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- infection (gastroenterology)
- hepatitis other
- hepatitis and other Gi infections
- systemic lupus erythematosus
A 50-year-old woman, diagnosed with systemic lupus erythematosus (SLE) for 4 years and in remission on azathioprine and tacrolimus, without complementary and alternative medication intake, presented with severe lumbosacral radicular pain associated with difficulty in walking for 1 week. On evaluation elsewhere, she was found to have mild focal protrusion of lumbar intervertebral disc for which conservative management was started. She later developed altered behaviour with drowsiness, lasting for a few minutes without convulsions. Blood investigations revealed grossly abnormal liver tests with normal serum total bilirubin, alkaline phosphate and gamma-glutamyl transpeptidase associated with raised aspartate transaminase 1886 (normal <38 IU/L), alanine transaminase 2032 (<40 IU/L) and international normalised ratio 1.6. Tests for viral hepatitis A, B, C and E were negative, total serum IgG was within normal limits and autoantibody panel for liver diseases was unremarkable. Imaging of the liver revealed only hepatomegaly. Given multiple systems involvement, a percutaneous liver biopsy was performed after the correction of coagulation abnormality with fresh frozen plasma (10 mL/kg).1 Liver histopathology showed distorted architecture due to irregular ‘punched-out’ haemorrhagic necrosis (figure 1A) of hepatocytes with minimal neutrophilic inflammation (figure 1B), few hepatocytes showed intranuclear ground glass appearance (figure 1C) in the presence of terminal hepatic venular necrosis, features that were typical of herpeshepatitis. IgM antibody for Herpes simplex (HSV) type 1 was positive. Azathioprine and tacrolimus were switched over to intravenous corticosteroids, intravenous acyclovir was initiated and continued for 5 days after which oral antiviral was continued for a total of 28 days. Liver tests normalised in 7 days and clinical improvement was completed in 2 weeks. Low dose step-up approach to immunosuppression was thereafter reinstated. Liver involvement in the acute setting in SLE patients is a diagnostic challenge. Drug-induced liver injury, acute viral hepatitis, acute vascular diseases of the liver, opportunistic infections and rarely autoimmune hepatitis are close differential diagnosis.2 Acute hepatitis due to HSV is uncommon and seldom reported in patients with SLE. It is a potential cause of fatal acute liver failure in both immunocompromised and immunocompetent patients and completely reversible, if recognised early. A high degree of suspicion, even in the absence of skin lesions but with multiple system involvement as seen in our patient (encephalitis, lumbosacral neuralgia and hepatitis), along with early liver biopsy and serological evaluation can help confirm the diagnosis and dramatically improve survival. Early initiation of intravenous acyclovir is life saving.3 Liver biopsy shows classical features of haemorrhagic necrosis with minimal inflammation, ground-glass intranuclear viral inclusion (Cowdry B) with or without the typical '3-M’s' (multinucleation, chromatin margination and nuclear moulding) or eosinophilic intranuclear inclusion surrounded by a clear halo (Cowdry A).4 Prospective data on secondary prophylaxis for recurrent acute HSV infection lacks in the literature, although some authors have used life-long antiviral prophylaxis for patients reinstated on strong immunosuppression. This practice however, may lead to acyclovir resistance.3 In immunosuppressed patients, strong clinical suspicion for potentially treatable causes for acute hepatitis must be sought early on during evaluation, for initiation of potential life-saving measures.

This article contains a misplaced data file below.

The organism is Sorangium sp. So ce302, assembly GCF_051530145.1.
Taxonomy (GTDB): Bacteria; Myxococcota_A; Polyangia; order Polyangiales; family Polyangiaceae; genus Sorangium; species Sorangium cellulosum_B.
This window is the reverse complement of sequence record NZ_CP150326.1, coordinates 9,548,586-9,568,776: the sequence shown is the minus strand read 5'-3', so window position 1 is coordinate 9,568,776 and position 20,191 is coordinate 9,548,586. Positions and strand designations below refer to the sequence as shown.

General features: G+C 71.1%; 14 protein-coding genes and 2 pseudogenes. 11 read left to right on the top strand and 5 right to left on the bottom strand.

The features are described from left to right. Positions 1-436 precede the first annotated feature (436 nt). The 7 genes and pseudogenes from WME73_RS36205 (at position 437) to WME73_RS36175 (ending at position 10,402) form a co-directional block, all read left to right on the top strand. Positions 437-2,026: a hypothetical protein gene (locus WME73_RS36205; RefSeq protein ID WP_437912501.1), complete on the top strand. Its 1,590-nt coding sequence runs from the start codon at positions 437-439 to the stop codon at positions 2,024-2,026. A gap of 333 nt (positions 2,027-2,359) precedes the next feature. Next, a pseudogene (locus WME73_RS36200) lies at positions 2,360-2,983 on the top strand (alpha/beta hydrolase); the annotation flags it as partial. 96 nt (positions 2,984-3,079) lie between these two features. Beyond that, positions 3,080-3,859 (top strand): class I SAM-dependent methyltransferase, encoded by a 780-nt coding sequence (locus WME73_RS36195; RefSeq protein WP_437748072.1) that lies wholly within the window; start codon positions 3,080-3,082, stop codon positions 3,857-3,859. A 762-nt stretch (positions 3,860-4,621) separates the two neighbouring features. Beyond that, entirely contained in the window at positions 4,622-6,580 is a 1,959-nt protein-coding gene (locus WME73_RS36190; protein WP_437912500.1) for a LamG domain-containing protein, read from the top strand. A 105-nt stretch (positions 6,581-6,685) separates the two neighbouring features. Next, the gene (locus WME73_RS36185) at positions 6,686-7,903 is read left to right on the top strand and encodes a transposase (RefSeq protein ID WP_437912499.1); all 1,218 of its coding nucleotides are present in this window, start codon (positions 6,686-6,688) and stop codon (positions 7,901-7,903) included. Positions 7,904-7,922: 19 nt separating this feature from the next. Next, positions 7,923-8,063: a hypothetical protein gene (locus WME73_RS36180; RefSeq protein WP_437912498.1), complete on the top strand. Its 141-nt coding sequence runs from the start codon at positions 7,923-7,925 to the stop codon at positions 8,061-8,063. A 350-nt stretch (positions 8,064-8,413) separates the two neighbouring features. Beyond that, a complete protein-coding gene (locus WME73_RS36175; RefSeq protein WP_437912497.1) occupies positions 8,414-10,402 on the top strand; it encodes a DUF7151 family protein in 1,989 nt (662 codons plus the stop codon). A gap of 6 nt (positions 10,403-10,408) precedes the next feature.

Herpes simplex virus (HSV) is an uncommon but potentially reversible cause for severe acute hepatitis in immunosuppressed patients.
Strong clinical suspicion based on early high liver enzymes levels, multiple system involvement and early decision on performing liver biopsy improves patient outcomes.
Presence of ground glass or eosinophilic nuclear inclusions and haemorrhagic hepatocyte necrosis with minimal inflammation are typical features on liver biopsy that help in early recognition.
Contributors CAP: wrote the manuscript. RP: provided pertinent pathology images. GA: revised the manuscript. All authors finalised the submitted version of the manuscript.
Funding The authors have not declared a specific grant for this research from any funding agency in the public, commercial or not-for-profit sectors.
Competing interests None declared.
Provenance and peer review Not commissioned; externally peer reviewed.
Patient consent for publication Obtained.
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